A nine-month old baby boy was abducted by his grandparents’ kasambahay on Thursday April 28. Jane Payoyo, 20, allegedly took the baby out of the parent’s home in Pilar Village, Las Piñas City at around 4:30pm.
“She was then seen through the village CCTV, getting into a white Hyundai Accent,” says PSSupt Jemar D Modequillo, Las Piñas CPS Chief in an exclusive interview with theAsianparent.
Prior to the kidnapping, the kasambahay allegedly was communicating online with a man named Nikko whom she met only through Facebook.
“According to Payoyo it was this man who convinced her to take the baby. At first he asked her to take and send photos of the baby. Eventually he started asking for videos. Until finally [after days of communicating online] he asked to see the baby,” shares Chief Modequillo who questioned the suspect.
He along with another suspect Erika Mercado, 22, sent an Uber vehicle to pick up the kasambahay and the baby.
Las Piñas police then tracked the vehicle’s plate number and traced it to a driver whom they called in for questioning the following day. According to the driver, the kasambahay was dropped off in SM Pampanga.
Find out how the suspects were caught on the next page.
“We then found the suspects through the mall’s CCTV,” ads Modequillo. Members of the Anti-Kidnapping group lead by PSSupt Roberto Fajardo was then able to trace the baby and the suspects to a house located in Brgy. Concepcion in Tarlac on Apil 30.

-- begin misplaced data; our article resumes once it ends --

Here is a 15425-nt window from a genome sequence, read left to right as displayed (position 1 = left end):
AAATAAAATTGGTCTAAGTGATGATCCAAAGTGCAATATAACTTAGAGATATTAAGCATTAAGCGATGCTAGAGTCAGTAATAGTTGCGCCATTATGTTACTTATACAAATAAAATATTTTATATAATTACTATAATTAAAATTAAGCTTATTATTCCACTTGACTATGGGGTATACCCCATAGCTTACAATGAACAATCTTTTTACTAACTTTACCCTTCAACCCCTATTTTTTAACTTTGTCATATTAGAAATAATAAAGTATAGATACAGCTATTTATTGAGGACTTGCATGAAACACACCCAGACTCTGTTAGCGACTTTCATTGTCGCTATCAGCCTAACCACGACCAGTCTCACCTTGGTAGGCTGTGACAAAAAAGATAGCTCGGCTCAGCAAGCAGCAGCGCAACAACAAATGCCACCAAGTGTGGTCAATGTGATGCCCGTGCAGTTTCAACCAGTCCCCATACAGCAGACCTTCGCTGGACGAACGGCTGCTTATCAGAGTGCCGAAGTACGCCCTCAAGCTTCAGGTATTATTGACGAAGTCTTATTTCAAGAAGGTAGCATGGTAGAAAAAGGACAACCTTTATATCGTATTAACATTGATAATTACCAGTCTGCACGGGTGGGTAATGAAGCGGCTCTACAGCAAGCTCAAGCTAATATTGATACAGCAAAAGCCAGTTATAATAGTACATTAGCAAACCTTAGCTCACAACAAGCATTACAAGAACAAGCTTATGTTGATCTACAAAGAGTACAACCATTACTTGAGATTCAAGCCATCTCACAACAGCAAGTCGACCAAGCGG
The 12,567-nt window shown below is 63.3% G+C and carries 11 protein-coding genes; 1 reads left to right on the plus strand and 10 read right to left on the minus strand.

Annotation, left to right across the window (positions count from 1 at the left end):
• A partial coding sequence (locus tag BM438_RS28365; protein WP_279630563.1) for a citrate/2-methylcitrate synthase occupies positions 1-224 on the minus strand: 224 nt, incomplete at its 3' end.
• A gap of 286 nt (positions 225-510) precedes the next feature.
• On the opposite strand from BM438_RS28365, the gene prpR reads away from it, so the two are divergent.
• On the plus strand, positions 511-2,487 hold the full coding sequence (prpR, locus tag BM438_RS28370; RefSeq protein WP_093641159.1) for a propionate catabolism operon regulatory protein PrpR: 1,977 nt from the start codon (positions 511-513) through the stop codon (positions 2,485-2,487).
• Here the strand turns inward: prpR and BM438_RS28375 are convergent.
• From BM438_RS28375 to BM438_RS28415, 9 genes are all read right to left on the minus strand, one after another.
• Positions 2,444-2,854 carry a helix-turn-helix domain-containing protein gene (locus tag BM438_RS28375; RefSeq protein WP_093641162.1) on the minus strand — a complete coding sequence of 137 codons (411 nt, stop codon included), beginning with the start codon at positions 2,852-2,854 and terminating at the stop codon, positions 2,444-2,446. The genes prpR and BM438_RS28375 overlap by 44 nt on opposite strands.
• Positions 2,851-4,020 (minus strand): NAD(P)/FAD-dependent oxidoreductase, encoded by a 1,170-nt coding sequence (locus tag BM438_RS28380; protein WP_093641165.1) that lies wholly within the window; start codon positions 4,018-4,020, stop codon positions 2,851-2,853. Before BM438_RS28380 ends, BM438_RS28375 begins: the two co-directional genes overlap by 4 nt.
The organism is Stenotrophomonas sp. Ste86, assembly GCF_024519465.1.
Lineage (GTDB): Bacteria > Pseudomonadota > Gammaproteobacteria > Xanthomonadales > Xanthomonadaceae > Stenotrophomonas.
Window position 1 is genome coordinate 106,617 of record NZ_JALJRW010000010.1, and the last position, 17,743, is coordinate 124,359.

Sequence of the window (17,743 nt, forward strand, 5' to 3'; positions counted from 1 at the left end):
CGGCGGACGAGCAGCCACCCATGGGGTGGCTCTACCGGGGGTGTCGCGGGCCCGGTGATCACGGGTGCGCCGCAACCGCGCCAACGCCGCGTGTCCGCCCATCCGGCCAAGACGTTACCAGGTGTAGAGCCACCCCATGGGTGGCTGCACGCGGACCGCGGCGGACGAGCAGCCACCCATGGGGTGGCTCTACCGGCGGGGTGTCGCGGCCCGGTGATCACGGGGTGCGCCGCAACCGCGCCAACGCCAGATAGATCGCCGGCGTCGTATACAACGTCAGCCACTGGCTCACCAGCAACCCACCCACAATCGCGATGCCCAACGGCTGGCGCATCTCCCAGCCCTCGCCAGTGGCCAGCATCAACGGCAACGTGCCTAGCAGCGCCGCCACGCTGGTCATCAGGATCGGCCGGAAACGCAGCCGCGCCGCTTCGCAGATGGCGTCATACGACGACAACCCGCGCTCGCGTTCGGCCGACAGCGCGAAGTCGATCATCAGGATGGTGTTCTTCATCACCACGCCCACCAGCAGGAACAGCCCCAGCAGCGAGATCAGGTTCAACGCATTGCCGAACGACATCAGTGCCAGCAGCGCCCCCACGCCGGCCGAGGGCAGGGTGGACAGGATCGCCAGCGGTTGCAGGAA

Las Piñas police arrested the kasambahay along with Mercado and Mercado’s grandfather, Ernesto Pare, 74. ‘Nikko’ on the other hand, remains a person of interest and is still at large.
The three suspects are currently detained in Las Piñas City Jail.
PSSupt Roberto Fajardo Director, Anti-Kidnapping Group (AKG) in a phone interview with theAsianparent advices parents to “make sure you know the kasambahays you hire very well”.
Read: 5 Questions you must ask in a yaya interview
“Double check the background of the yaya, make sure you know her , where she’s really from, where her family and relatives live so when something untoward happens, you’ll know where to find her,” adds Fajardo.
“If this happens to you, the first thing you should do is to report to the authorities,” he says. “There are some cases when parents don’t report. But we won’t be able to help if you don’t report. Lakasan ang loob. You have to fight back by reporting to authorities para maaksyonan agad,” he admonishes.
What other precautionary measures can you think of to prevent this from happening to other parents? Share your advice in the comments section below!
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